The Embassy of Israel in Washington, DC and PFLAG (Parents, Families, & Friends of Lesbians and Gays) will host Anat Avissar, the foreign policy director of The Israeli Gay, Lesbian, Bisexual and Transgender Association (The Aguda) for an “informal conversation” this Wednesday on the topic of “equality” and “the cultural differences that impact support, education and advocacy in Israel.”
Israel has been strongly criticized for promoting itself as a haven for LGBT rights and sex tourism in an attempt to co-opt what it sees as progressive support, and distract from its human rights abuses against millions of Palestinians, a tactic that has come to be known as “pinkwashing.”
Avissar is visiting the United States to keynote this past weekend’s National Union of Jewish LGBT Students (NUJLS) conference at American University. The Aguda has been actively involved in promoting tourism to Israel and is a sponsor of Tel Aviv Gay Vibe.
Participation in this Israeli-government sponsored event violates the Palestinian civil society call for boycott, divestment and sanctions (BDS) on Israel. PACBI further interprets the BDS call as it applies to cultural and academic boycott:
We, Palestinian academics and intellectuals, call upon our colleagues in the international community to comprehensively and consistently boycott all Israeli academic and cultural institutions as a contribution to the struggle to end Israel’s occupation, colonization and system of apartheid, by applying the following:
- Refrain from participation in any form of academic and cultural cooperation, collaboration or joint projects with Israeli institutions;
- Advocate a comprehensive boycott of Israeli institutions at the national and international levels, including suspension of all forms of funding and subsidies to these institutions;
- Promote divestment and disinvestment from Israel by international academic institutions;
- Work toward the condemnation of Israeli policies by pressing for resolutions to be adopted by academic, professional and cultural associations and organizations;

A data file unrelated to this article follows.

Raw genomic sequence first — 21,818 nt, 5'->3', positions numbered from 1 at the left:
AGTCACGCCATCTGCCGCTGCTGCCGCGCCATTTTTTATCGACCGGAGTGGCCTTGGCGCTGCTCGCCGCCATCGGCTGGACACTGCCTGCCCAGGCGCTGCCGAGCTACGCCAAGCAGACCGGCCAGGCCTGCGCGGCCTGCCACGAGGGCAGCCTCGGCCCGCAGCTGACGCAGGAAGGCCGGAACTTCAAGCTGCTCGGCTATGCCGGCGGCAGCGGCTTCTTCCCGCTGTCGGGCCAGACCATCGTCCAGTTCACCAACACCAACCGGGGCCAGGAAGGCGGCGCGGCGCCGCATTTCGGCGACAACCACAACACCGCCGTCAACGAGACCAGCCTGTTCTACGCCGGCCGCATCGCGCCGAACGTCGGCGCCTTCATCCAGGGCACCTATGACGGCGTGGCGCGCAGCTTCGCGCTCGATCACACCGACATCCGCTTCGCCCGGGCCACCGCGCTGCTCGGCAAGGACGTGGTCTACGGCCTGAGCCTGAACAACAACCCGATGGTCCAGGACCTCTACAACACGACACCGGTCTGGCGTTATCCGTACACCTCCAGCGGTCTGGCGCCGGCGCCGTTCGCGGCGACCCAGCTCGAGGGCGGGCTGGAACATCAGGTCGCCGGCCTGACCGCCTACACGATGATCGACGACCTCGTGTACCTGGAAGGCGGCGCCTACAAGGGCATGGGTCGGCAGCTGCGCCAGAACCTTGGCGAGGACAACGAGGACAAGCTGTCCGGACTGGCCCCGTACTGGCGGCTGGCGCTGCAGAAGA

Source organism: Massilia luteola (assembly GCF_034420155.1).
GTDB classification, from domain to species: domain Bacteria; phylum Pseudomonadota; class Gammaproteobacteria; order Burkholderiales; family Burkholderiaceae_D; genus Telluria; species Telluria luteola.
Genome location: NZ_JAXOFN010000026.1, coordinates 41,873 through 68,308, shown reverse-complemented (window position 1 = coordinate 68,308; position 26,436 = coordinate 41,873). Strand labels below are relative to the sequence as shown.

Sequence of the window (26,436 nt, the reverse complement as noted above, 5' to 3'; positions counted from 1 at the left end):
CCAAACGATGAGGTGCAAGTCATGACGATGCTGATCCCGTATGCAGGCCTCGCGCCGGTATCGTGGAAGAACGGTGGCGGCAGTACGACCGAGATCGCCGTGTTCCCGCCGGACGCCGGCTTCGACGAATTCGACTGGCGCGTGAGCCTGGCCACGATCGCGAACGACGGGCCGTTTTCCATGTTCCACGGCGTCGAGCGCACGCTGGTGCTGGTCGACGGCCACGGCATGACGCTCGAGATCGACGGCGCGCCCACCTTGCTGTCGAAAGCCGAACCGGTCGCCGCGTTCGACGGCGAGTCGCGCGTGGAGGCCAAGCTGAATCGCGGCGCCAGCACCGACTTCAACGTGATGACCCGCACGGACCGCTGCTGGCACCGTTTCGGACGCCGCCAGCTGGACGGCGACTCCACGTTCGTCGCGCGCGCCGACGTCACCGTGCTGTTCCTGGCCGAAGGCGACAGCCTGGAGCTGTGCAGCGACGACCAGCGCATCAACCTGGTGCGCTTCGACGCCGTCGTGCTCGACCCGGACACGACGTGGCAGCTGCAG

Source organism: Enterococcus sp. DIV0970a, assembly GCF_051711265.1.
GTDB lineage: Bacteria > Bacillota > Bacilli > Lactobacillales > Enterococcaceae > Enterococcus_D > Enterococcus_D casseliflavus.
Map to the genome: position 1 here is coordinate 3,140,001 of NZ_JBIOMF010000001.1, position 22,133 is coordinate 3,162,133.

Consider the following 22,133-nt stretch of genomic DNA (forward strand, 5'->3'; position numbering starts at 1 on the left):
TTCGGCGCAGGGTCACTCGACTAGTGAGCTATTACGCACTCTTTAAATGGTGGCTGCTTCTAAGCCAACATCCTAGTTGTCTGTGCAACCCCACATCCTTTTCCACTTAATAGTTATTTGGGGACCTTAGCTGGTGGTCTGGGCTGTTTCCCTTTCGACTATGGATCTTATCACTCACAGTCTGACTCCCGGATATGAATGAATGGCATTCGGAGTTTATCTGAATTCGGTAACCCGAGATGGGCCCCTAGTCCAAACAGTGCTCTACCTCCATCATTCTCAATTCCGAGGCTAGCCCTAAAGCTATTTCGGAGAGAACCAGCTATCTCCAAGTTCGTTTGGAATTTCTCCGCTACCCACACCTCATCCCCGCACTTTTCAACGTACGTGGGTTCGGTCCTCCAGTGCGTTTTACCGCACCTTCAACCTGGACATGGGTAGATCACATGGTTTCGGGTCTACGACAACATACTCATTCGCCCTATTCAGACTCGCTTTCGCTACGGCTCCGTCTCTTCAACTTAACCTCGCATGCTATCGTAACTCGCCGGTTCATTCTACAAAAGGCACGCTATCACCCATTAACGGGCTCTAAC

- Support Palestinian academic and cultural institutions directly without requiring them to partner with Israeli counterparts as an explicit or implicit condition for such support.
It is important to note that all of these guidelines target Israeli institutions. Anat Avissar and other Israeli individuals are not subject to boycott simply because of their nationality. PFLAG should refuse Israeli government sponsorship of this event.
Katherine Franke’s letter to PFLAG
Katherine Franke, professor of law at Columbia University, has shared the letter she wrote to Jody Huckaby yesterday. As of Tuesday morning (9 AM Eastern), Huckaby has not responded to Franke’s letter. In her letter, she writes:
I write you now, however, to express some concern about a meeting that is underwritten by another state government, through its embassy. I am particularly concerned about the degree to which the Israeli government has enlisted members of the gay community to be part of larger foreign policy efforts to repair Israel’s international reputation. Aguda, unfortunately, has played a key role in this national re-branding campaign, and I hate to see an organization as important as PFLAG become implicated in a public relations campaign that will likely tarnish its well-earned reputation.
Earlier this year, Katherine Franke participated in a LGBTQ delegation to Palestine and stated her support for the Palestinian civil society call for boycott, divestment and sanctions on Israel. In reflecting on her visit to Palestine and the people she met, she had this important insight about solidarity:
…foreign support for the Palestinians in the form of money, aid workers and teams of “experts” (myself included) pour into Palestine seeking to improve the lives of women. Millions of dollars, euros or yen are easily available so long as gender-rights frame the “scope of work”. But by “gender” the donors really mean “women”. Just as with gays, Palestinian culture is understood as toxic and dangerous. Thus, Israel traffics in gay rights to “pink-wash” its international reputation, while the donor community “estrogen-washes” virtually all of its work in Palestine. In both cases the “backwardness” of Palestinian culture and tradition justifies the intervention of others to save its women and gays. When issues of sexuality and gender in Palestine are occupied by the agendas of outsiders, solidarity is tough if you want to avoid the traps of identity set by others.